“A serious and long-term plan that can proactively navigate us through the strategic competition between the US and China, and manage this new phase in our relationship with a more assertive China.”
In a series of sharp criticisms of Morrison’s handling of the government’s policy towards China and foreign policy more generally, Wong includes as examples the PM’s claim Labor was using racism in its attack on Liberal MP Gladys Liu, his labelling of China a developed economy, and his attack on globalism.
Wong’s speech follows the blunt words on China on Friday from Home Affairs minister Peter Dutton, who said the government had a very important relationship with China, but it was going to “call out” instances where the wrong thing was done.
“We have a very important trading relationship with China, incredibly important, but we’re not going to allow university students to be unduly influenced. We’re not going to allow theft of intellectual property and we’re not going to allow our government bodies or non-government bodies to be hacked into,”he said.
Dutton stressed the issue was not with the Chinese people or the local Chinese community in Australia, but with the Chinese Communist Party.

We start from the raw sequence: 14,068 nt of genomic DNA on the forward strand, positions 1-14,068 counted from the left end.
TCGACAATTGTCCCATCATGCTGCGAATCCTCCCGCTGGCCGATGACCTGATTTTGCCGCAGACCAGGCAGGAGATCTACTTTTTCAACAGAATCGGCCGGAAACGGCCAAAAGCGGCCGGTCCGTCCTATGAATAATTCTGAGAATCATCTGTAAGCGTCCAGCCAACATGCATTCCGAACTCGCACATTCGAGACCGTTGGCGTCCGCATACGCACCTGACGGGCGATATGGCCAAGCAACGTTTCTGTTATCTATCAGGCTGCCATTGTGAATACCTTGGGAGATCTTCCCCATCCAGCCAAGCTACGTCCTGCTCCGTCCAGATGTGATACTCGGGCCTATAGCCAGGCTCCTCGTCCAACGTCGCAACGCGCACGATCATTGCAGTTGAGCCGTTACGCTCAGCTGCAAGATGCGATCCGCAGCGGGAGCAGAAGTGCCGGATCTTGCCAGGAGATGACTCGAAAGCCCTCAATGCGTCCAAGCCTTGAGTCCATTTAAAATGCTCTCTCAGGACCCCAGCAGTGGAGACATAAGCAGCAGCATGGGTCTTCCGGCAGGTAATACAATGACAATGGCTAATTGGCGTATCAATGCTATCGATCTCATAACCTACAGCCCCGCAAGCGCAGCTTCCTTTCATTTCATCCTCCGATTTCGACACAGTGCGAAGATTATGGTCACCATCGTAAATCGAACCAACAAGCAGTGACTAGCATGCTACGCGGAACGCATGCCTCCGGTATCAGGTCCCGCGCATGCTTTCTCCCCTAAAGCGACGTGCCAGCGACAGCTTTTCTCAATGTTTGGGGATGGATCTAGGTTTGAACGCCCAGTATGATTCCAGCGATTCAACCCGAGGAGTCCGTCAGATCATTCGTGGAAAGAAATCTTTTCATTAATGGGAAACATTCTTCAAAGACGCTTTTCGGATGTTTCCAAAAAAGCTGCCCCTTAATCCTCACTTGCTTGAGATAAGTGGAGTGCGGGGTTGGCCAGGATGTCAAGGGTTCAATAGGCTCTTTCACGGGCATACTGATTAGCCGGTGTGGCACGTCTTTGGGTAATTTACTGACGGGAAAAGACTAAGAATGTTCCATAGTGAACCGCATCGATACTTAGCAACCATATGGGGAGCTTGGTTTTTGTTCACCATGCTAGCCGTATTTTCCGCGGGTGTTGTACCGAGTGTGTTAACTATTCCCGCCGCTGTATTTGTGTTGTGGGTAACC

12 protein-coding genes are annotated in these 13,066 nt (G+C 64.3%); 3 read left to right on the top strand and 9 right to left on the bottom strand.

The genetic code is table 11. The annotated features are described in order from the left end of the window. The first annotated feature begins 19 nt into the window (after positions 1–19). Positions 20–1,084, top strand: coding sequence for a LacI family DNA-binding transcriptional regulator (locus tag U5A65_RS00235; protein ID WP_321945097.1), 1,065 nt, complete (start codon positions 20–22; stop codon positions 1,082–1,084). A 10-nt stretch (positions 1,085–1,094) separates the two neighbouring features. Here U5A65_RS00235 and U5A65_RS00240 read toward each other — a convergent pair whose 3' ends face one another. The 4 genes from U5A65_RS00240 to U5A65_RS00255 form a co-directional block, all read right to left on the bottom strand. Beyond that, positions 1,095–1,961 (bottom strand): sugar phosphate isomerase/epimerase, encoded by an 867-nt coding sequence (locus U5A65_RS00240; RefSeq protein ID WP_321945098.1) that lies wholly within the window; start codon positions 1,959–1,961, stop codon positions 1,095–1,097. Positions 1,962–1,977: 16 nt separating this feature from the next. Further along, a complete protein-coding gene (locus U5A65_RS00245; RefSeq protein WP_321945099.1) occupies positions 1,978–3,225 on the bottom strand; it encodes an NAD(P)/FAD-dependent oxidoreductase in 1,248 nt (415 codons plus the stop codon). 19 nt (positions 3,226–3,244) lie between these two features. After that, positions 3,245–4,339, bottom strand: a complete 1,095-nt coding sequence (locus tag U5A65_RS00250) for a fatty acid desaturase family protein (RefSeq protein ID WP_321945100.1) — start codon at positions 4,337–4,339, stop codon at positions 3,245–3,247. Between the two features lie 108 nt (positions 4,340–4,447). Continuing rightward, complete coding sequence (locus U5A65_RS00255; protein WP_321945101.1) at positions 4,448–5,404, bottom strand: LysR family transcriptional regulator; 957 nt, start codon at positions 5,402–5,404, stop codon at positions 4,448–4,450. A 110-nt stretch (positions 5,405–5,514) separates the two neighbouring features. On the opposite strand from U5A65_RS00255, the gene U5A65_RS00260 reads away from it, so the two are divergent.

The Chinese embassy reacted with an angry statement, saying that Dutton’s “irrational accusations” were “shocking and baseless”, and a “malicious slur on the Communist Party of China” and “outright provocation to the Chinese people”.
“Such ridiculous rhetoric severely harms the mutual trust between China and Australia and betrays the common interests of the two peoples,” the statement said.
Morrison at the weekend sought to play down the Dutton comments. “What Peter was talking about was the fact that there are differences between Australia and the People’s Republic of China. Of course there are,” he said. Australia was a liberal western democracy; China was a Communist Party state. “I would warn against any sort of over-analysis or over-reaction to those comments. Because I think they just simply reflect the fact that we’re two different countries”.